I have this habit of throwing phones when I get angry.
You’re probably wondering what this has to do with a column for TelevisionWeek.
Everything, my friends. Everything.
And not just because my editor at TelevisionWeek is usually the one who drives me to shatter the cordless beasts into quivering, useless carcasses of eviscerated wires and batteries.
No. It’s just that my greatest form of anger release has become fodder for a viral video.
Allow me to explain. About three weeks ago, I was having trouble finding a video file I needed for a story. I got so annoyed that I took my cordless landline phone and threw it across my living room. It smashed into the wall and the battery case popped open, spitting out its insides.
My next scheduled interview was with YouTube star Kevin Nalty, better known as Nalts. I had to call him from my cell phone, so I explained what I had just done. He pounced: “This could be really good fodder for a viral video. I like the idea of throwing a phone.”
We agreed to meet in New York on Sept. 18 at the studios of Web video shop For Your Imagination to shoot a phone-throwing video.
In case you’re wondering how a viral video comes together, it’s a little bit like a late-night run to the 7-Eleven when you have the munchies. We sent a few e-mails back and forth three days before the shoot to brainstorm ideas. Nalts said, “Let’s do a Roeper-Ebert type of review for Web shows, you get mad at me and throw a phone, I pull your hair.” To which I responded, “Great, but how about we review cat videos instead?”
The morning before the shoot, Nalts fired off another message. “Does Nalts hate cats and Daisy loves them?”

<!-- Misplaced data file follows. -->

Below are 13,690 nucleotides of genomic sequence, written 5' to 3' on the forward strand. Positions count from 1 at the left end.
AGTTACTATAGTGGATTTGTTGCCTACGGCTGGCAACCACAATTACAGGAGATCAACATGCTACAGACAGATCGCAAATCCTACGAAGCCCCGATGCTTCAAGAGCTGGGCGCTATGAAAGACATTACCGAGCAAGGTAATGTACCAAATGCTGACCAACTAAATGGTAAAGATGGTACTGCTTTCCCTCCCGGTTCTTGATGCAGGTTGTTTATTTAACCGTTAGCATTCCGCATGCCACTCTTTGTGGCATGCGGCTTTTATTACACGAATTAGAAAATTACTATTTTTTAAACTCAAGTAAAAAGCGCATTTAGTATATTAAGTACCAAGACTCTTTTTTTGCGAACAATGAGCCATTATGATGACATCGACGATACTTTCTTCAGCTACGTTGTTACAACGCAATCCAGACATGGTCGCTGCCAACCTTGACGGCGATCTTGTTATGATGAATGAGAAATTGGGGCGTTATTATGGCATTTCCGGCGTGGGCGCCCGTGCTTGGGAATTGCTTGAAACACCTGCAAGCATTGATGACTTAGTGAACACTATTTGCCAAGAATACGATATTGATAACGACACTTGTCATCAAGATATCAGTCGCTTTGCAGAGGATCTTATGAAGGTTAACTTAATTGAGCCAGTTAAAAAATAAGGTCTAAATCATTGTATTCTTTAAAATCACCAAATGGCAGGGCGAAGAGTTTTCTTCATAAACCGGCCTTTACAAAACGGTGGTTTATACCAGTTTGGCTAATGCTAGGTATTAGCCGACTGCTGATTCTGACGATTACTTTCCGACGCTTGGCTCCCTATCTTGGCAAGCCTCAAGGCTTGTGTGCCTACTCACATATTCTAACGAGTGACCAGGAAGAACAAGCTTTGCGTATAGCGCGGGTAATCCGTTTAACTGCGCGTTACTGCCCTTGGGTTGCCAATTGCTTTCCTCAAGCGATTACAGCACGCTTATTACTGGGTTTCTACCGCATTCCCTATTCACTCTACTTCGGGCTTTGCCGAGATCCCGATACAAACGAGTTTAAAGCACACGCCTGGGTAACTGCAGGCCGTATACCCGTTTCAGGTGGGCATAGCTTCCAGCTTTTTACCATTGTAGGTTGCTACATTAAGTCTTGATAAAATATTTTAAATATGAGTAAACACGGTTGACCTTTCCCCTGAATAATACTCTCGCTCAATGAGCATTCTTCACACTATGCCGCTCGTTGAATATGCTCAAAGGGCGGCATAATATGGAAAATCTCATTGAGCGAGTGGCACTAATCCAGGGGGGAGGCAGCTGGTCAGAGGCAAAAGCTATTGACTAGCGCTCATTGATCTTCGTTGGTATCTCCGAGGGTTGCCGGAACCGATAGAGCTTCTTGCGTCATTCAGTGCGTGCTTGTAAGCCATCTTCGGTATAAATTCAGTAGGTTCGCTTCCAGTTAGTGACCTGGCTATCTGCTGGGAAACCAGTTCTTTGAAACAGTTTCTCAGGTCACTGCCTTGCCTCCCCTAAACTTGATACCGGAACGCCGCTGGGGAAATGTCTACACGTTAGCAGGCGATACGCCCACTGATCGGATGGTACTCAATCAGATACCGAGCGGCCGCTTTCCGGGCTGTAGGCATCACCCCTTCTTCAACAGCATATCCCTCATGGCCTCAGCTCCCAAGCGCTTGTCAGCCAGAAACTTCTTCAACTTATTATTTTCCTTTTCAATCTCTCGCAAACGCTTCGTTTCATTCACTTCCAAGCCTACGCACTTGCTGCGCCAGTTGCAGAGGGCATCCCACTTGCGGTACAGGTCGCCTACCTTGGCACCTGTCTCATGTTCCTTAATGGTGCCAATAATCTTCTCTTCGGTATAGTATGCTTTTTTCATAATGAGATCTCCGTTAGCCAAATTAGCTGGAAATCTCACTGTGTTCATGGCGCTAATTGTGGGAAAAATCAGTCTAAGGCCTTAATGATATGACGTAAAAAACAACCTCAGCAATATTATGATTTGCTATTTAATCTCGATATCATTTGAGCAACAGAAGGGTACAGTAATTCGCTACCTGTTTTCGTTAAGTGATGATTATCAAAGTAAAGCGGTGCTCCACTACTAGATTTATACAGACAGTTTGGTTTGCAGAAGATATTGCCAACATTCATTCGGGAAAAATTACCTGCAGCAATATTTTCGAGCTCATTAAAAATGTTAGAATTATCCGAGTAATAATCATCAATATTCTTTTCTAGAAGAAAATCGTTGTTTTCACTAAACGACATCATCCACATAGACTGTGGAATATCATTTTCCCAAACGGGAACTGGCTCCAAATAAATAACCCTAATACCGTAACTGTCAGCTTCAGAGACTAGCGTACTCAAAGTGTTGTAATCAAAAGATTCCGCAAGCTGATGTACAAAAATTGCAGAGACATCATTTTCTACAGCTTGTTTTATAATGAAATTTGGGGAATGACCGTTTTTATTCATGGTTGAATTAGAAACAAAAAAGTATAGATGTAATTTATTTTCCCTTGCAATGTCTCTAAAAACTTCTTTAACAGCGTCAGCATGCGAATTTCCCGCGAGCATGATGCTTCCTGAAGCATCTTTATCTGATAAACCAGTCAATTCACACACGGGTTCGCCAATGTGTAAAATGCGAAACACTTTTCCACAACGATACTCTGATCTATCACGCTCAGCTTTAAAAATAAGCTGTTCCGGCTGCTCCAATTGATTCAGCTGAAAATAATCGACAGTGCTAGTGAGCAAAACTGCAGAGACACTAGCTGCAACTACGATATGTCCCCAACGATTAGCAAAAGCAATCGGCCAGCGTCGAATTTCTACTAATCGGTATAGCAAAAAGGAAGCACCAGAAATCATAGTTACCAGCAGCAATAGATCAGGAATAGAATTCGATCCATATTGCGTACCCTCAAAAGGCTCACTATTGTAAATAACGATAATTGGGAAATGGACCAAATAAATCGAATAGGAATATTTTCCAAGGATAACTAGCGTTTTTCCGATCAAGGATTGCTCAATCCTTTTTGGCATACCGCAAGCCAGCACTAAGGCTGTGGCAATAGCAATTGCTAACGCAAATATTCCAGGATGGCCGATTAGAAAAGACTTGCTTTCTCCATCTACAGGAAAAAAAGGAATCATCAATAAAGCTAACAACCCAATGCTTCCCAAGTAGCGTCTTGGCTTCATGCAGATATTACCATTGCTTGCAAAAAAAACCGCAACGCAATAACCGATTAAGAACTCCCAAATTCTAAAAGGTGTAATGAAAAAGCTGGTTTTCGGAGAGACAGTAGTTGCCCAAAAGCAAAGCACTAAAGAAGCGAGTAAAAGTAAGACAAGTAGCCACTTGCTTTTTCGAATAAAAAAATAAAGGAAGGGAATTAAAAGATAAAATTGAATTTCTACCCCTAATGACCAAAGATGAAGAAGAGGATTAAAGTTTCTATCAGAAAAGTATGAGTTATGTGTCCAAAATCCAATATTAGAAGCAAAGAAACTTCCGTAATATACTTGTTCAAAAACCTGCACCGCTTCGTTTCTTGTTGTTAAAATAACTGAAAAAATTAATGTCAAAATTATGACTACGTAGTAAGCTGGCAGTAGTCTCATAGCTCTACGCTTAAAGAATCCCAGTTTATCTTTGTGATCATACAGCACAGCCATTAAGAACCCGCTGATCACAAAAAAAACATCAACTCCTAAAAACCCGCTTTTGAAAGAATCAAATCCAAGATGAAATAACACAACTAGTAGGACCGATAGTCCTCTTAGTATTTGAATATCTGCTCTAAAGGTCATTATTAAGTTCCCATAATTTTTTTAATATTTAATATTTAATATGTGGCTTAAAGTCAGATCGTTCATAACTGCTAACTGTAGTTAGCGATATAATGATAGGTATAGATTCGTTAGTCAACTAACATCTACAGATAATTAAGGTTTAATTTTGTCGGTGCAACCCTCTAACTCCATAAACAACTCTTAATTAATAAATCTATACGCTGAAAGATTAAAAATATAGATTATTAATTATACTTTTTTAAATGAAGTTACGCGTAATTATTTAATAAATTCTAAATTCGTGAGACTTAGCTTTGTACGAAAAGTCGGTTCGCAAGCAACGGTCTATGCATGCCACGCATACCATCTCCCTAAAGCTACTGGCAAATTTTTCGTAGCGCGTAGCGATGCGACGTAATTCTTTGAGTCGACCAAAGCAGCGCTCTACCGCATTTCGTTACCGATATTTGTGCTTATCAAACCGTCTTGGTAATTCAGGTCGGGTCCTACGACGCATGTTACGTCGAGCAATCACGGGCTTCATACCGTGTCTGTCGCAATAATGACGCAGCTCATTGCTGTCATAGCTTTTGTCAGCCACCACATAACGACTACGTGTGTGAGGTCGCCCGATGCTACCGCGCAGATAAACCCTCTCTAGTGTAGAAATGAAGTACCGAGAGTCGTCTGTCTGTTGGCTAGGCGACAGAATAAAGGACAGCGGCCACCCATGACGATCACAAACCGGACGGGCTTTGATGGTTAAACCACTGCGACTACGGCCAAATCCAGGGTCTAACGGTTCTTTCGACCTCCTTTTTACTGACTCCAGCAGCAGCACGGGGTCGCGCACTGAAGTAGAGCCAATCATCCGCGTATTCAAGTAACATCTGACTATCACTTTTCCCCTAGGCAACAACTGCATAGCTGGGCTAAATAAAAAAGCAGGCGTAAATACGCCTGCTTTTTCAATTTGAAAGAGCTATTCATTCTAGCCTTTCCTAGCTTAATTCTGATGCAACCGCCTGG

My reply: “Should you be Simon and I’m Paula?”
When we arrived at For Your Imagination, the first thing we did was decide on a name for our fake show. We would call it “The Pussycat Review Show.”
For Your Imagination CEO Paul Kontonis ginned up a logo for the show in about one minute. He Googled “cat clip art,” found some cute black-and-white kitty images and then typed out “Pussycat Review Show” in a cool red font.
He brought up the pre-selected cat viral videos on a TV monitor and we rolled.
Nalts and I proceeded to critique the videos, with a focus on each cat’s special talents, as well as the skills of the video auteurs. After we reviewed five or six videos, our argument grew heated over the “Mean Kitty” video. Off-camera, Nalts told me to throw the phone at him.
So I tossed it at him.
“Hit me harder. I can take it.”
He insisted, so I did.
I threw that sucker at him with all my might. Then Kontonis pointed out that he had some plastic plates in the office. Did I want to throw those at Nalts?
I did want to, so I frisbeed a dozen white plates at Nalts.
Then we were done and it took all of 15 minutes. You’ll get to see the finished product in an upcoming New Media Minute and on YouTube.
So what’s the takeaway? What’s the trick to making a viral video? Well, I don’t know if this video will “go viral.” But if it does, it won’t be because the video was expensive, or mapped out, or planned to any great degree.
It will be because we didn’t try too hard. To make a viral video, you need to fly by the seat of your pants.
And if you like “The Pussycat Review Show,” let me know and we can talk about a distribution deal.